Primary mediastinal (thymic) large B-cell lymphoma (PMBCL) shares several features with classic Hodgkin lymphoma, such as 9p24.1 amplification, increased programmed cell death protein 1 (PD-1) ligand and CD30 expression [1, 2]. Between 7 and 20% of PMBCL patients have relapse after frontline chemoimmunotherapy, and most have dismal outcomes in spite of intensive therapy [3,4,5]. Predictive studies are needed to identify PMBCL patients with inferior outcomes, who may benefit from novel therapies or enrollment in a clinical trial.
In this retrospective study, we used multiplex immunofluorescence (mIF) to analyze pretreatment samples from PMBCL patients to identify prognostic characteristics and features associated with treatment response. MIF was not previously used to analyze PMBCL samples and enables better characterization of the cellular composition of the tumor microenvironment in terms of cellular subtypes and has increased sensitivity compared to conventional immunohistochemistry . Methods are described in Additional file 1.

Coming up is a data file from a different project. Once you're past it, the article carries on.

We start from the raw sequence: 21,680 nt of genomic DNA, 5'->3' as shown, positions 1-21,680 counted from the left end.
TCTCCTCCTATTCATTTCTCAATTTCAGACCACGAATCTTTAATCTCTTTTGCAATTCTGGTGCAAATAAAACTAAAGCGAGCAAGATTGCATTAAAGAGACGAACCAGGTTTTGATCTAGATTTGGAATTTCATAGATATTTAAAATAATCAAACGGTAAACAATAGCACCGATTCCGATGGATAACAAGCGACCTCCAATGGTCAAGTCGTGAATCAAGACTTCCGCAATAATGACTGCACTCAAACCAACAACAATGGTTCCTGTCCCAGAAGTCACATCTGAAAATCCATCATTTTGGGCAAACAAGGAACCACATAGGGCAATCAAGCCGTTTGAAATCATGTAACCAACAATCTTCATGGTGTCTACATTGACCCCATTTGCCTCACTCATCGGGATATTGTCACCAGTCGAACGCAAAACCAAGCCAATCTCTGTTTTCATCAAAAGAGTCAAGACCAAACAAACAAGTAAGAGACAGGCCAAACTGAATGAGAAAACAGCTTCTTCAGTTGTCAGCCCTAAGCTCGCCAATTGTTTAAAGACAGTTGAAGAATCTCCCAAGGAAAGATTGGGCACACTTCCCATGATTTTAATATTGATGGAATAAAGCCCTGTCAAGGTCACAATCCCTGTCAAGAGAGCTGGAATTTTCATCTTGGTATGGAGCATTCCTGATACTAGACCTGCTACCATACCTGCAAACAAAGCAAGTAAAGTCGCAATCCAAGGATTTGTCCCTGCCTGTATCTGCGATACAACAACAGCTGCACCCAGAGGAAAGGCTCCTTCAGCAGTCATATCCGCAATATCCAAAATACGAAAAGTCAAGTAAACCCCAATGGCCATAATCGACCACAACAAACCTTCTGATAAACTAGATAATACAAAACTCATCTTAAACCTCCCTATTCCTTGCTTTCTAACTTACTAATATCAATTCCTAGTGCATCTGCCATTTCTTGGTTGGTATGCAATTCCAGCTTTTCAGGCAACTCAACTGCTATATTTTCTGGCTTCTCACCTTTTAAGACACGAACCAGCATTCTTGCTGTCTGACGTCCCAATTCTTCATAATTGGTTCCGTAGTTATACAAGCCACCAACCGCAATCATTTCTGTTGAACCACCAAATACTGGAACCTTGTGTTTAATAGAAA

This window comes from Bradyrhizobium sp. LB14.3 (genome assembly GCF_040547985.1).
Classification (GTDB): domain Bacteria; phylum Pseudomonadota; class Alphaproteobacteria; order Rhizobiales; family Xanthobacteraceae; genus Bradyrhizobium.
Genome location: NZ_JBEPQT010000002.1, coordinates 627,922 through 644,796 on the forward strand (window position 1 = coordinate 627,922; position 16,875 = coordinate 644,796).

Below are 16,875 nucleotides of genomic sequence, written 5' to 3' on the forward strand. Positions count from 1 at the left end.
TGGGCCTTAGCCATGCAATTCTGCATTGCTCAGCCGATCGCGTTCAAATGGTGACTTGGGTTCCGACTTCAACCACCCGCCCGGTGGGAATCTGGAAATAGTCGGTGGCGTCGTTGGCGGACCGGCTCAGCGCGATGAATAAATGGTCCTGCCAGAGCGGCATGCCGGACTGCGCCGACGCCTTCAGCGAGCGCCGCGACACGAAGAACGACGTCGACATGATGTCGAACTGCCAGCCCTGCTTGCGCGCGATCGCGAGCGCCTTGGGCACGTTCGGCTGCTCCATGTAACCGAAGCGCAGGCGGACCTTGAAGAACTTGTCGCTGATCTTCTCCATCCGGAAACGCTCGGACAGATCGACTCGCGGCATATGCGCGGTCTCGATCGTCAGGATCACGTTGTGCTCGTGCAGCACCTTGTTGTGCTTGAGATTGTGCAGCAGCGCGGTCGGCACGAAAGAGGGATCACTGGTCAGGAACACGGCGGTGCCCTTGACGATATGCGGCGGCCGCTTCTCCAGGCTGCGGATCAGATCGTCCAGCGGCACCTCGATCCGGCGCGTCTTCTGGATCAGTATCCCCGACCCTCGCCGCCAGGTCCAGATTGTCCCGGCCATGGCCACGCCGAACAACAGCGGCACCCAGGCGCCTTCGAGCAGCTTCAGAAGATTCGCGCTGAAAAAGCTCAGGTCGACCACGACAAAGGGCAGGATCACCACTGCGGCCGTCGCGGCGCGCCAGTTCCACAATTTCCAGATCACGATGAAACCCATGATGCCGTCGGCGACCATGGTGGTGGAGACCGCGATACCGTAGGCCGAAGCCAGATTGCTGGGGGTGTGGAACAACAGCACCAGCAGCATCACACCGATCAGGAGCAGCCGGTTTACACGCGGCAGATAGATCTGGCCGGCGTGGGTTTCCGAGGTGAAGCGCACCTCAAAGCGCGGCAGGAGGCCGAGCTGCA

Patient and treatment characteristics are given in Table 1. Twelve PMBCL patients were included in this study. The median age at the time of initial diagnosis was 33 years (range, 22–54 years). Of the 12 patients, 7 (58%) had bulky disease, 5 (42%) had stage I or II disease, 7 (58%) had no B-symptoms, and 8 (67%) had an IPI score of 0 or 1. Nine patients (75%) received 6 cycles of dose-adjusted rituximab, etoposide, prednisone, vincristine, cyclophosphamide, and doxorubicin ), as a first line of therapy. However, no patients received consolidative radiotherapy in first complete remission. Five patients had disease relapse at a median of 6 months (range, 3–8 months) and received different additional therapies. At a median follow-up time of 32.2 months (range, 18.3–65.2 months), the median PFS and OS durations were not reached. At the most recent follow-up, one patient had died of progressive disease.